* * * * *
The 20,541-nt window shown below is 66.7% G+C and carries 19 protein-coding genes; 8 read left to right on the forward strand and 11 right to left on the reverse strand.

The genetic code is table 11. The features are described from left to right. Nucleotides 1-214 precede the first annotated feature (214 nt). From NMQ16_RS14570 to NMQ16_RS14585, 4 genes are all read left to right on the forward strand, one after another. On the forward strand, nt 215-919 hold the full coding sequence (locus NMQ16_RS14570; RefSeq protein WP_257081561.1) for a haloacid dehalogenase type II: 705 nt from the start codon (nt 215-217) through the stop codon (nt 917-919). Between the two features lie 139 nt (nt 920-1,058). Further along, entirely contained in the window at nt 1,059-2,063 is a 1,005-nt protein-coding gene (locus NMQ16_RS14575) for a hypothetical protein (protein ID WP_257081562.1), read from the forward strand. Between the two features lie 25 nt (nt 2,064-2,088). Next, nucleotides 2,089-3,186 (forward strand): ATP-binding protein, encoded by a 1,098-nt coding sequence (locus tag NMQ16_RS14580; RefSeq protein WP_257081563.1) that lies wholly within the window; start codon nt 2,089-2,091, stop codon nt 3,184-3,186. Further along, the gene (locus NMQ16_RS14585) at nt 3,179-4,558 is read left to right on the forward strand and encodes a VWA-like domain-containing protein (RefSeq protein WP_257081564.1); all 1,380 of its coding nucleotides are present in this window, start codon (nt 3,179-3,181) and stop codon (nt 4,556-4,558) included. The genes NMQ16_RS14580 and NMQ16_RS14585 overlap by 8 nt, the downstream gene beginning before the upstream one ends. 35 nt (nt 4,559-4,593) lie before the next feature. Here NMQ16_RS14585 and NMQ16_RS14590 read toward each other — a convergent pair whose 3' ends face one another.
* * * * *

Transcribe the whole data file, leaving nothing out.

The 20,541-nt window shown below is 66.7% G+C and carries 19 protein-coding genes; 8 read left to right on the forward strand and 11 right to left on the reverse strand.

The genetic code is table 11. The features are described from left to right. Nucleotides 1-214 precede the first annotated feature (214 nt). From NMQ16_RS14570 to NMQ16_RS14585, 4 genes are all read left to right on the forward strand, one after another. On the forward strand, nt 215-919 hold the full coding sequence (locus NMQ16_RS14570; RefSeq protein WP_257081561.1) for a haloacid dehalogenase type II: 705 nt from the start codon (nt 215-217) through the stop codon (nt 917-919). Between the two features lie 139 nt (nt 920-1,058). Further along, entirely contained in the window at nt 1,059-2,063 is a 1,005-nt protein-coding gene (locus NMQ16_RS14575) for a hypothetical protein (protein ID WP_257081562.1), read from the forward strand. Between the two features lie 25 nt (nt 2,064-2,088). Next, nucleotides 2,089-3,186 (forward strand): ATP-binding protein, encoded by a 1,098-nt coding sequence (locus tag NMQ16_RS14580; RefSeq protein WP_257081563.1) that lies wholly within the window; start codon nt 2,089-2,091, stop codon nt 3,184-3,186. Further along, the gene (locus NMQ16_RS14585) at nt 3,179-4,558 is read left to right on the forward strand and encodes a VWA-like domain-containing protein (RefSeq protein WP_257081564.1); all 1,380 of its coding nucleotides are present in this window, start codon (nt 3,179-3,181) and stop codon (nt 4,556-4,558) included. The genes NMQ16_RS14580 and NMQ16_RS14585 overlap by 8 nt, the downstream gene beginning before the upstream one ends. 35 nt (nt 4,559-4,593) lie before the next feature. Here NMQ16_RS14585 and NMQ16_RS14590 read toward each other — a convergent pair whose 3' ends face one another.